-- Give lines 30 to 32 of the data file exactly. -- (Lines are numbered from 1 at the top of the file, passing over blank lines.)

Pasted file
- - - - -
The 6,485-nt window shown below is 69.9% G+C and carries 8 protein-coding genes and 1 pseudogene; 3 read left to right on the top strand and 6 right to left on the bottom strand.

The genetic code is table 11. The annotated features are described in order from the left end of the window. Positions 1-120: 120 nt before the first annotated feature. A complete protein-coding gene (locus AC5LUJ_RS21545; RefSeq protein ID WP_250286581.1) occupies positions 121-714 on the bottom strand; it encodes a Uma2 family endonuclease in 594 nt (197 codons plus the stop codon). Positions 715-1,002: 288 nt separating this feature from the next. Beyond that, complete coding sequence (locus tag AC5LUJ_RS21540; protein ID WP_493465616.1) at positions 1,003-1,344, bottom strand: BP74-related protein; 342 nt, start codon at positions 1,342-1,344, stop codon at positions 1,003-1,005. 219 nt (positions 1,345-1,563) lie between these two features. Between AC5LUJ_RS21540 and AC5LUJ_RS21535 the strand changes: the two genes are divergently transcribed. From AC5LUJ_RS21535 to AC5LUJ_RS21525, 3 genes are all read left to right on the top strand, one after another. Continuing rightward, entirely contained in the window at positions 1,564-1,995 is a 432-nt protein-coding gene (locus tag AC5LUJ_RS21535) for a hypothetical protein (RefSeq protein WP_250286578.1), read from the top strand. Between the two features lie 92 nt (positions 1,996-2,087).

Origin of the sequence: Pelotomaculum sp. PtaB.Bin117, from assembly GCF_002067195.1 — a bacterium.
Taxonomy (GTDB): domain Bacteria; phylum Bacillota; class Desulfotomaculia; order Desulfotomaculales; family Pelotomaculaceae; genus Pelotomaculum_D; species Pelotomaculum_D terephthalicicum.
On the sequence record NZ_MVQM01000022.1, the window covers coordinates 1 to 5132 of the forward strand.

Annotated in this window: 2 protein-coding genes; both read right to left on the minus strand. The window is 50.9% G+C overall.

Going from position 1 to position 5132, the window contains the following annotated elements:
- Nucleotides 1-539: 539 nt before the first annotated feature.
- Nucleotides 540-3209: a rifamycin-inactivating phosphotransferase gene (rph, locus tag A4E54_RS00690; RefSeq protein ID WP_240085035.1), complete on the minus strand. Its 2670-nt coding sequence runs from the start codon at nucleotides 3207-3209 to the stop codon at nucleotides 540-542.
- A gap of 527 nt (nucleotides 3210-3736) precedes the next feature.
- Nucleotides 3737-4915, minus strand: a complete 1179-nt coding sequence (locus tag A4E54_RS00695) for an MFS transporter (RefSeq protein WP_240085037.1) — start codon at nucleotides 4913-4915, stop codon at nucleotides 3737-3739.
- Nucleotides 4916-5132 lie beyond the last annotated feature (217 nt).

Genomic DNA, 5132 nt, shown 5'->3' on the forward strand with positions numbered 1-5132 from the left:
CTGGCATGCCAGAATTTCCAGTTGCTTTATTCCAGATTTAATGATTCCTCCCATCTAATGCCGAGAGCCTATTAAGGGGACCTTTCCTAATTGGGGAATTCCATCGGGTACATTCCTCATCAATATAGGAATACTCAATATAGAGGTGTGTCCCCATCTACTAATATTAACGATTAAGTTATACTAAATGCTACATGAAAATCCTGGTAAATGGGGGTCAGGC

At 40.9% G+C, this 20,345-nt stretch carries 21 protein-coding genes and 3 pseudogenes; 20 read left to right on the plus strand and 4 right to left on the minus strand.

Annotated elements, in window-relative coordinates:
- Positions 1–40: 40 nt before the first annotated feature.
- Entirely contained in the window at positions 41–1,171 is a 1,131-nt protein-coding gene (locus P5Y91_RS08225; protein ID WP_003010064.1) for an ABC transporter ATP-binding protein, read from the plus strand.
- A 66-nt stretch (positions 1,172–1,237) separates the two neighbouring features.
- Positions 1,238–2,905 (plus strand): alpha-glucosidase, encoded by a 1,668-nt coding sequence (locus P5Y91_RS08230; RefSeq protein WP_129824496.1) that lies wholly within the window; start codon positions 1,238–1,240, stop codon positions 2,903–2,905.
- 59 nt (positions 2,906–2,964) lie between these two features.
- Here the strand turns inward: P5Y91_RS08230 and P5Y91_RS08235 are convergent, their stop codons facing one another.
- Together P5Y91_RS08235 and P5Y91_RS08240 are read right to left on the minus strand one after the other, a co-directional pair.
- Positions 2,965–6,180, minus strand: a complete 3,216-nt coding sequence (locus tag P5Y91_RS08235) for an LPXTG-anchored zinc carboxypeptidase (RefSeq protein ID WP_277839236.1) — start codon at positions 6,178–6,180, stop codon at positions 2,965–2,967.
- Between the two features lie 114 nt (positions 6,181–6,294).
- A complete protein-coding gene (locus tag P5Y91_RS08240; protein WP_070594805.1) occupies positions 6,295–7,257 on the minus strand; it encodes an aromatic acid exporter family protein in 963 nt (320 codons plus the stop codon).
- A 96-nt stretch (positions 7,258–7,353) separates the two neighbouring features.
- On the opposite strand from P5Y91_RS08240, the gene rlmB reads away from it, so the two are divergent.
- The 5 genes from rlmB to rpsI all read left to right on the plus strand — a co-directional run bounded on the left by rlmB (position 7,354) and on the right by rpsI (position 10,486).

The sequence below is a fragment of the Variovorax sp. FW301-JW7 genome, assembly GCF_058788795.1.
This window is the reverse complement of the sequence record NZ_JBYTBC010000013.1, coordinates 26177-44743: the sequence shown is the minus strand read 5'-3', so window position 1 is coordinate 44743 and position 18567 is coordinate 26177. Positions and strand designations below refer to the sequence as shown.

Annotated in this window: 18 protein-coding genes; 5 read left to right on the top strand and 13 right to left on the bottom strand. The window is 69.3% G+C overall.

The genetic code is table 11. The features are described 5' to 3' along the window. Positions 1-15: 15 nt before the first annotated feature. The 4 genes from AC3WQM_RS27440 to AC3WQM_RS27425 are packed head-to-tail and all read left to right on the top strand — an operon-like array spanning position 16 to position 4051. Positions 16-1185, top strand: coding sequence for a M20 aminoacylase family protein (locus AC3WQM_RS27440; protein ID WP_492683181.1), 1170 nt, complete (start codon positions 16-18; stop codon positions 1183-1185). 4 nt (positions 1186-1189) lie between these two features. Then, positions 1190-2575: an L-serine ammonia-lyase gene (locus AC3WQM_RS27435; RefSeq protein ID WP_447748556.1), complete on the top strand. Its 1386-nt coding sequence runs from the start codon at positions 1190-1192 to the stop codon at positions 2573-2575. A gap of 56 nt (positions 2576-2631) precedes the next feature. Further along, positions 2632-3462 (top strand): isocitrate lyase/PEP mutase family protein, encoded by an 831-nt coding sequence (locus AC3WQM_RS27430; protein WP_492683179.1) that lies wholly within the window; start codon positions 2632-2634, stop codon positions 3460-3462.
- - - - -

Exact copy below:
The sequence below is a fragment of the Variovorax sp. FW301-JW7 genome, assembly GCF_058788795.1.
This window is the reverse complement of the sequence record NZ_JBYTBC010000013.1, coordinates 26177-44743: the sequence shown is the minus strand read 5'-3', so window position 1 is coordinate 44743 and position 18567 is coordinate 26177. Positions and strand designations below refer to the sequence as shown.

Annotated in this window: 18 protein-coding genes; 5 read left to right on the top strand and 13 right to left on the bottom strand. The window is 69.3% G+C overall.